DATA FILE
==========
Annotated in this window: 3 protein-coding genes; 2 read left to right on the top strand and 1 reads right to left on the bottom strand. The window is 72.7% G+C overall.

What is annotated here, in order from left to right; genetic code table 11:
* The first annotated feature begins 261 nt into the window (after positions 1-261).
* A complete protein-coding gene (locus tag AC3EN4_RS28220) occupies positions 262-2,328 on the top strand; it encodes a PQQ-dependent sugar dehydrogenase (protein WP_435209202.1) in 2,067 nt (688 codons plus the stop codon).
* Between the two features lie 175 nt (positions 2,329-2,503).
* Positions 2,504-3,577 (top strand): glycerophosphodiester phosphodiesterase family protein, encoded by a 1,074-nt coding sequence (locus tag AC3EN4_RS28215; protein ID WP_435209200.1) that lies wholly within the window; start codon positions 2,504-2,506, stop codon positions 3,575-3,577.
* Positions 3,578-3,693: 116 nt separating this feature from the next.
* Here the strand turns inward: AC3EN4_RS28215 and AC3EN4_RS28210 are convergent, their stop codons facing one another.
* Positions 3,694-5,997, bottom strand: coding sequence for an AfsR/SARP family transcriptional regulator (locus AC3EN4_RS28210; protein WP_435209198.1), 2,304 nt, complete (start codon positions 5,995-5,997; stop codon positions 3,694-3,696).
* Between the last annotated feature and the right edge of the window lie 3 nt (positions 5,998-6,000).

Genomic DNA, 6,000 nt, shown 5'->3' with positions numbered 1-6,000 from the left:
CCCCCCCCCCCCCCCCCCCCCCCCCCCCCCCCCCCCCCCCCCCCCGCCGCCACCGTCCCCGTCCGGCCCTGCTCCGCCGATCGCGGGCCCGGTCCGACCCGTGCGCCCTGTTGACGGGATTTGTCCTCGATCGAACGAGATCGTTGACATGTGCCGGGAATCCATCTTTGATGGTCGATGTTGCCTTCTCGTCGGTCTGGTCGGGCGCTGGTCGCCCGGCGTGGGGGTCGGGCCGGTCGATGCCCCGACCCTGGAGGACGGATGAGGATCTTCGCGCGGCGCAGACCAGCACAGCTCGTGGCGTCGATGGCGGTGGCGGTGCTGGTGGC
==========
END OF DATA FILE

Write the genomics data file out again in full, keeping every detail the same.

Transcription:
Annotated in this window: 3 protein-coding genes; 2 read left to right on the top strand and 1 reads right to left on the bottom strand. The window is 72.7% G+C overall.

What is annotated here, in order from left to right; genetic code table 11:
* The first annotated feature begins 261 nt into the window (after positions 1-261).
* A complete protein-coding gene (locus tag AC3EN4_RS28220) occupies positions 262-2,328 on the top strand; it encodes a PQQ-dependent sugar dehydrogenase (protein WP_435209202.1) in 2,067 nt (688 codons plus the stop codon).
* Between the two features lie 175 nt (positions 2,329-2,503).
* Positions 2,504-3,577 (top strand): glycerophosphodiester phosphodiesterase family protein, encoded by a 1,074-nt coding sequence (locus tag AC3EN4_RS28215; protein ID WP_435209200.1) that lies wholly within the window; start codon positions 2,504-2,506, stop codon positions 3,575-3,577.
* Positions 3,578-3,693: 116 nt separating this feature from the next.
* Here the strand turns inward: AC3EN4_RS28215 and AC3EN4_RS28210 are convergent, their stop codons facing one another.
* Positions 3,694-5,997, bottom strand: coding sequence for an AfsR/SARP family transcriptional regulator (locus AC3EN4_RS28210; protein WP_435209198.1), 2,304 nt, complete (start codon positions 5,995-5,997; stop codon positions 3,694-3,696).
* Between the last annotated feature and the right edge of the window lie 3 nt (positions 5,998-6,000).

Genomic DNA, 6,000 nt, shown 5'->3' with positions numbered 1-6,000 from the left:
CCCCCCCCCCCCCCCCCCCCCCCCCCCCCCCCCCCCCCCCCCCCCGCCGCCACCGTCCCCGTCCGGCCCTGCTCCGCCGATCGCGGGCCCGGTCCGACCCGTGCGCCCTGTTGACGGGATTTGTCCTCGATCGAACGAGATCGTTGACATGTGCCGGGAATCCATCTTTGATGGTCGATGTTGCCTTCTCGTCGGTCTGGTCGGGCGCTGGTCGCCCGGCGTGGGGGTCGGGCCGGTCGATGCCCCGACCCTGGAGGACGGATGAGGATCTTCGCGCGGCGCAGACCAGCACAGCTCGTGGCGTCGATGGCGGTGGCGGTGCTGGTGGC